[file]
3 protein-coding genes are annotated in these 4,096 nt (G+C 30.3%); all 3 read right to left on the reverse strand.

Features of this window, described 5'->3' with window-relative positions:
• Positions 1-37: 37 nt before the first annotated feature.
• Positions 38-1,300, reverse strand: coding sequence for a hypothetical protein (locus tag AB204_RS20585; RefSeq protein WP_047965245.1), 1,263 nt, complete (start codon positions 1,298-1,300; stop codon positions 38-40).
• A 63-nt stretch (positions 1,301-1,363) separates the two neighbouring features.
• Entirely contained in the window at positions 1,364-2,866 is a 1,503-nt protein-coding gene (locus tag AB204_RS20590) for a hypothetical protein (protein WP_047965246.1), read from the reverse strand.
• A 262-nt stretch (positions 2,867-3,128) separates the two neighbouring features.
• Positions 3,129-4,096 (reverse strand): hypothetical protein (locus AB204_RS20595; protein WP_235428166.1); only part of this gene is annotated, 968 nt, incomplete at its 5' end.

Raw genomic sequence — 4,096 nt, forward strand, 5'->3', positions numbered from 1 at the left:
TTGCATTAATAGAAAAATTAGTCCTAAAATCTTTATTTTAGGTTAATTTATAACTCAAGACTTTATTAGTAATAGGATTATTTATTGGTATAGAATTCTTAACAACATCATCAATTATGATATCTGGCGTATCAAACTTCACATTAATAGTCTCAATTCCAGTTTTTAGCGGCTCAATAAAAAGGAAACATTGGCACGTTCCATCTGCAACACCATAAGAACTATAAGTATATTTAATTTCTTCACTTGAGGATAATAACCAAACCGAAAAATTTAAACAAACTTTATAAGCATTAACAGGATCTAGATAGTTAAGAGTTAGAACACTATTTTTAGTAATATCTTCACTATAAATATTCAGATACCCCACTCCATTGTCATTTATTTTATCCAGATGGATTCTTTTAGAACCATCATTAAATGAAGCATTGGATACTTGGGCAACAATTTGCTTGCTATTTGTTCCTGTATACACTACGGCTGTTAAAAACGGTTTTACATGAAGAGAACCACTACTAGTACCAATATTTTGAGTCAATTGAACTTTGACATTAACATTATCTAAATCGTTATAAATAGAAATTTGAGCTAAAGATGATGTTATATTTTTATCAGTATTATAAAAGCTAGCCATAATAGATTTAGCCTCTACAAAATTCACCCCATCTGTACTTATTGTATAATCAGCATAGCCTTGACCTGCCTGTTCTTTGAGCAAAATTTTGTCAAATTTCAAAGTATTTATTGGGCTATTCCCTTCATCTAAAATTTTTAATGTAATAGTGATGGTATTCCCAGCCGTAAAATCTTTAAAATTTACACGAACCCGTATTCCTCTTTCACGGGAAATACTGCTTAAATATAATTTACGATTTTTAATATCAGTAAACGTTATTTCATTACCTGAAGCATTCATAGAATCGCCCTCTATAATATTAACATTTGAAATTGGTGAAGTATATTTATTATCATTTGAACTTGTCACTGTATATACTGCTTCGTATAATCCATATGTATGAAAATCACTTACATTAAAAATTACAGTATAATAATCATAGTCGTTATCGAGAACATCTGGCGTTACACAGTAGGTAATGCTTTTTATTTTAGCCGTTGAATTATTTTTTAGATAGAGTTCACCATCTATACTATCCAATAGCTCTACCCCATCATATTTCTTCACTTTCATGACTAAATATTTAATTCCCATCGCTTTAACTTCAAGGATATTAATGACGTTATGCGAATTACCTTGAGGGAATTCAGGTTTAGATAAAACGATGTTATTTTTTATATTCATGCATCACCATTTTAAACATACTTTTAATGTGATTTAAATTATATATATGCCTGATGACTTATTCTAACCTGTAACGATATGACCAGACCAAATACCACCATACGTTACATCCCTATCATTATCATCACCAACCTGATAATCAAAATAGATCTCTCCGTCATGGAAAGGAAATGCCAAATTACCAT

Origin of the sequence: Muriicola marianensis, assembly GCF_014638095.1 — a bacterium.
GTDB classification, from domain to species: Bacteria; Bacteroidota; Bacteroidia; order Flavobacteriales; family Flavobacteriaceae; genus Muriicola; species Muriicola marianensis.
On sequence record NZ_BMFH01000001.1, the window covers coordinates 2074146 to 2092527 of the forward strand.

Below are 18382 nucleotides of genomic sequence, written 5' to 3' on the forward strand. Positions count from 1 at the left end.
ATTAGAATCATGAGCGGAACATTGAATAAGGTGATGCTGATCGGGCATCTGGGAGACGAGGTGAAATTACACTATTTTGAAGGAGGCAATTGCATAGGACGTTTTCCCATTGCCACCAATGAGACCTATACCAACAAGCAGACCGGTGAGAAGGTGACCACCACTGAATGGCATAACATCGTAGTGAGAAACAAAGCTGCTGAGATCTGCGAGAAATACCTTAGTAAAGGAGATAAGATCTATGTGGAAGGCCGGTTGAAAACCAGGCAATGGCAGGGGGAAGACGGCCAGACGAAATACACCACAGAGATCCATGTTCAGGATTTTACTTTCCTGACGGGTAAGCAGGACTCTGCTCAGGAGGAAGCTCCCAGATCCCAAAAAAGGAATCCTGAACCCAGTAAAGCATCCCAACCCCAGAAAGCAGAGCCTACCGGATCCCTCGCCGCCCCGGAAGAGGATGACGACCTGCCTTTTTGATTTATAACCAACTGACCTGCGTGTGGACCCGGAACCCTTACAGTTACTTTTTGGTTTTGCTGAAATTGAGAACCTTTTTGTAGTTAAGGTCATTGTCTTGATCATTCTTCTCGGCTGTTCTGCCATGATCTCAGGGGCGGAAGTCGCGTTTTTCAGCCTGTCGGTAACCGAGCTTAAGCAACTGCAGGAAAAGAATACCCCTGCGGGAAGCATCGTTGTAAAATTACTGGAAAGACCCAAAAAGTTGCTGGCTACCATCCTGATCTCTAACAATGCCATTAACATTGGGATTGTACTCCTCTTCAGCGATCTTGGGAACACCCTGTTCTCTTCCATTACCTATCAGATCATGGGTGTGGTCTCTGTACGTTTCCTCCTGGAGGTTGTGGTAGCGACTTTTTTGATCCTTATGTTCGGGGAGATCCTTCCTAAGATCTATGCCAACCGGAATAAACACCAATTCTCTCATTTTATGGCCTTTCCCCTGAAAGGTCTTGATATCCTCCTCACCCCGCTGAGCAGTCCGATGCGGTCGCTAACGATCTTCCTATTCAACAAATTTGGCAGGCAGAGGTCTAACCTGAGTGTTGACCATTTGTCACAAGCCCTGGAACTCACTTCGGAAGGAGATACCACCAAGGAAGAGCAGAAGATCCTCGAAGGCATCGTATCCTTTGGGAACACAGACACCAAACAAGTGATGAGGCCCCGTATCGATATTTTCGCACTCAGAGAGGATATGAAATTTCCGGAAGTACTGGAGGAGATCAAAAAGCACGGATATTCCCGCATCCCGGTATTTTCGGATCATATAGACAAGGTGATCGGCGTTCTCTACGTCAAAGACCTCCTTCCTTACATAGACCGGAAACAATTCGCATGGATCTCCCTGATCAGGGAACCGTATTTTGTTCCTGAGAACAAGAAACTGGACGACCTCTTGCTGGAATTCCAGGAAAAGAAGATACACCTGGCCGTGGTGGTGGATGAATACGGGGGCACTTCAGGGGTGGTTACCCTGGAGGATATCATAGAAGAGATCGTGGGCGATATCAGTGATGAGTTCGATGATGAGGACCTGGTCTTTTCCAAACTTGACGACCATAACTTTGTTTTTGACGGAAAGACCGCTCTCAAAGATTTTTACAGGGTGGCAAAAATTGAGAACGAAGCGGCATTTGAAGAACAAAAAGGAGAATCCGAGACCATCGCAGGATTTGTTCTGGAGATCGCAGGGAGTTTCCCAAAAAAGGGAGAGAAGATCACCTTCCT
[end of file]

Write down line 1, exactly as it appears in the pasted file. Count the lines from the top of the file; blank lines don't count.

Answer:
3 protein-coding genes are annotated in these 4,096 nt (G+C 30.3%); all 3 read right to left on the reverse strand.